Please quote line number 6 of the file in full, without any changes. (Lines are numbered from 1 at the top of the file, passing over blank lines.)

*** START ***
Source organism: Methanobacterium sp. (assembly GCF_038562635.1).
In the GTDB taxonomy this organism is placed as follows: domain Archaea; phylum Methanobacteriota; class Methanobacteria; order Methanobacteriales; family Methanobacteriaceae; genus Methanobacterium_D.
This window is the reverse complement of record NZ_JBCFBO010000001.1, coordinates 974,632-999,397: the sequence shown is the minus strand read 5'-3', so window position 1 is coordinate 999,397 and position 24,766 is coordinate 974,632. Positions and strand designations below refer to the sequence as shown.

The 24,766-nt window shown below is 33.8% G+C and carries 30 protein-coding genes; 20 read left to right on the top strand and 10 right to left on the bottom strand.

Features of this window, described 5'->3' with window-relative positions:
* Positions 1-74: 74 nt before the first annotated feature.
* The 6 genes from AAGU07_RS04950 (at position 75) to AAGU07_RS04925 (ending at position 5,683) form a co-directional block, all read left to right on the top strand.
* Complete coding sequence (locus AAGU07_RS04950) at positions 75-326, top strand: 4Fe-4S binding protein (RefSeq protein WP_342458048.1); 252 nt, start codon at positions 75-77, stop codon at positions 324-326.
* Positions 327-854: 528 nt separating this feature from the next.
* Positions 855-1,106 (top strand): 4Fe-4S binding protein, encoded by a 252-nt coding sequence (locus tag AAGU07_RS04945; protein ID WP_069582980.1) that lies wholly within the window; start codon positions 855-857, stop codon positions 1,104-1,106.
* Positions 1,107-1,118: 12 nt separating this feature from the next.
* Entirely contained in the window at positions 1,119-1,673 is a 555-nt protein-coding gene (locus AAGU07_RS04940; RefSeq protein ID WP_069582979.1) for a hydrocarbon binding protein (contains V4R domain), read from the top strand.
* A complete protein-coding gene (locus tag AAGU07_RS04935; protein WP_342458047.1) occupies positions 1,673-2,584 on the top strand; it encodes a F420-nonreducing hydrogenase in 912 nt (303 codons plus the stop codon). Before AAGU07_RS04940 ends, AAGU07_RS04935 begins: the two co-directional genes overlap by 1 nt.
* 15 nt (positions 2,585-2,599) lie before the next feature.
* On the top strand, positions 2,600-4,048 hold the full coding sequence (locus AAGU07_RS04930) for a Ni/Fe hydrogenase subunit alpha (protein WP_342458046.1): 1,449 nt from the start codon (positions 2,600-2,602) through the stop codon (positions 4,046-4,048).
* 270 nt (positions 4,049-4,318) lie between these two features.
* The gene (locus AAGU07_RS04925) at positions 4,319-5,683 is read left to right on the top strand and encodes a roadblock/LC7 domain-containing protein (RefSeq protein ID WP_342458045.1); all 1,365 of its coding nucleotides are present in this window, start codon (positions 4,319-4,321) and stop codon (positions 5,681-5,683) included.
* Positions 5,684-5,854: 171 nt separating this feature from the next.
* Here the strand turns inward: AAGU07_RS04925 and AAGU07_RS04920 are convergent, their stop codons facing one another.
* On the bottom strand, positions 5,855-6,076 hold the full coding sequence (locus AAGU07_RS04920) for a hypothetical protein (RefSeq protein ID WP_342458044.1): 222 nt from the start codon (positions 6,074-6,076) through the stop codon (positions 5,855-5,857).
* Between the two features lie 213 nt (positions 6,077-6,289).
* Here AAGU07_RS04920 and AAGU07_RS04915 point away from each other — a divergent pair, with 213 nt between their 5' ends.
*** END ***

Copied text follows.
* Positions 1-74: 74 nt before the first annotated feature.